Date: Fri, 4 September 2020
Source: Business Times
A distinct difference in performance between European equity sectors this year may be reduced due to the weakening of the US dollar.
Some of this year’s top performing subgroups such as think technology, chemicals and healthcare, includes companies selling outside of the region and hence are able to see their sales translate to fewer euros.
"Technology, health care and staples may be more vulnerable to appreciating currency than sectors like real estate, utilities, retail, telecoms and banks," said Emmanuel Cau, head of equity strategy at Barclays Plc.
Currently for the second half of the year, stock performance has been about what the business is, rather than where: technology has continued its market-topping performance in Europe over the past two months, despite it having the highest sales exposure outside of the region.
Among subsectors, European semiconductor firms such as ASML Holding NV and Dialog Semiconductor Plc are the most global, the groups' sales within the region barely exceeding 10 per cent, data compiled by Bloomberg show.
A stronger domestic currency "will not be nice to exporters in the eurozone", according to Robert Greil, chief strategist at Merck Finck. The euro rose above US$1.20 on Tuesday for the first time in more than two years, and with real US interest rates falling, it should move towards its "purchasing power parity" at around US$1.25 through the end of next year, Mr Greil said.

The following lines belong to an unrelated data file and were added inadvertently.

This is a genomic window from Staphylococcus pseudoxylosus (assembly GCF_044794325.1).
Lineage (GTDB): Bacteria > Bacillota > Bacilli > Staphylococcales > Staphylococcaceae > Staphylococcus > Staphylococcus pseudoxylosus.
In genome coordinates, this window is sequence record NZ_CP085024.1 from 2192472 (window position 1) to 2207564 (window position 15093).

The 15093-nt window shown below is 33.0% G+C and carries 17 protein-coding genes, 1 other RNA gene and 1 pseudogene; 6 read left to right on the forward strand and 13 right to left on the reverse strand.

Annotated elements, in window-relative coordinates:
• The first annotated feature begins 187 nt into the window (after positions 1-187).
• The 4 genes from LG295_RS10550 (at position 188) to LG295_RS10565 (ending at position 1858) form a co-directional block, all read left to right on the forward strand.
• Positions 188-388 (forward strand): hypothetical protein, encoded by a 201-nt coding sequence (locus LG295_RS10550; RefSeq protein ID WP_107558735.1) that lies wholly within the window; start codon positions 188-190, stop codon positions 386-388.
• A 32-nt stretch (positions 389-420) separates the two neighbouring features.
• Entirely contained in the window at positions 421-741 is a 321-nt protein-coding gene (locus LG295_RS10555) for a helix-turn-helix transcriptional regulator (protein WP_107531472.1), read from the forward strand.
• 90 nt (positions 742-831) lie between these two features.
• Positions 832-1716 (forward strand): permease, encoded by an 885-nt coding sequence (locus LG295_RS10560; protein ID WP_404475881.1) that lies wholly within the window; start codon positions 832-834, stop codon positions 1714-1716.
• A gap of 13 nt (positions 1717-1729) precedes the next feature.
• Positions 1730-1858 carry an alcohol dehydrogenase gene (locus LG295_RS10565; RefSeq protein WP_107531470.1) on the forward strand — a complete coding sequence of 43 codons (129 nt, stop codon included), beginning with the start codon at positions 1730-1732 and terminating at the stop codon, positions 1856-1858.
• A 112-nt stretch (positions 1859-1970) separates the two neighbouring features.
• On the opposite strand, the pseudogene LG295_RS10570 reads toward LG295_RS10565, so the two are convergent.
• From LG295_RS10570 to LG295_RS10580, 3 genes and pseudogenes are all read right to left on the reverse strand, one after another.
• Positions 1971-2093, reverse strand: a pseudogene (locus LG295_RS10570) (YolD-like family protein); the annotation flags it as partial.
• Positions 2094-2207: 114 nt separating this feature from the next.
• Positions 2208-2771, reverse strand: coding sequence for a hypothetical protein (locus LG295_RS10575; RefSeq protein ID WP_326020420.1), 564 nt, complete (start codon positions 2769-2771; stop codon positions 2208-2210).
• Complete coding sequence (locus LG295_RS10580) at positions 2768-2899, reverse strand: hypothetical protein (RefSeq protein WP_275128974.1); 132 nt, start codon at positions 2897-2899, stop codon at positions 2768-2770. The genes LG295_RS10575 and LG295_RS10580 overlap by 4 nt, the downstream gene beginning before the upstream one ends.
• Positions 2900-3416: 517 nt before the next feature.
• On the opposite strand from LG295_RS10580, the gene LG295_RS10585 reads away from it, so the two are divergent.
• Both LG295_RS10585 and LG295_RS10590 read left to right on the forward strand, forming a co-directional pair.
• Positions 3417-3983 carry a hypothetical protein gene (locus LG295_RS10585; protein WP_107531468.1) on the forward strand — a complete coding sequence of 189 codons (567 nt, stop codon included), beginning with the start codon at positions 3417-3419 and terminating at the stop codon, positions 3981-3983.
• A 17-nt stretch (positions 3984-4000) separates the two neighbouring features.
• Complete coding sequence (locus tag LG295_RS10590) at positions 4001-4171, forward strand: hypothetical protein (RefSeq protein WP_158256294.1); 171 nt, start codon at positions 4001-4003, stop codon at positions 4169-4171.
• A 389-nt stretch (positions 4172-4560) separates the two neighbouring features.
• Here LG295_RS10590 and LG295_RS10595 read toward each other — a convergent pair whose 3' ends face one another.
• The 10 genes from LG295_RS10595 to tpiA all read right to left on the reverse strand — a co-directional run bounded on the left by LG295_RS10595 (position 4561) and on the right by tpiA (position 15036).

UBS Wealth Management also expects the dollar to continue weakening, under pressure from Federal Reserve and US administration policies. According to chief investment officers Themis Themistocleous and Solita Marcelli, a Democrat sweep in the upcoming presidential election would help weaken the currency faster, with Republican policies more dollar-friendly.
The European Central Bank is paying attention. Chief economist Philip Lane said at an online conference late on Tuesday that the "the euro-dollar rate does matter" and noted that the rate feeds into monetary policy setting, causing the euro to trim gains.
While most companies use hedging strategies to minimise the impact from foreign-exchange swings, the changing currency map is likely to influence investors' thinking as they determine their future sector exposure. And the impact is already being felt.
Denmark's H Lundbeck A/S, which makes drugs for Alzheimer's and Parkinson's disease, and French fighter-plane maker Dassault Aviation SA are among companies with significant dollar sales that have seen their shares slide since the end of June.
By contrast, German forklift maker Kion Group AG, which sells its products mainly within Europe, and Denmark's DSV Panalpina A/S have both risen more than 20 per cent over the same period.
The same is true for British companies, with the pound having also strengthened against the dollar. Among recent UK-based winners is Kingfisher Plc, which gets the vast majority of revenue from the UK and France, and whose shares are up almost a quarter in the past two months. That said, one may not want to overplay the currency effect just yet. A challenging foreign-exchange climate could lead European exporters to address the challenges through "cost cutting and other increased efficiencies", according to Fidelity International strategist Carsten Roemheld.
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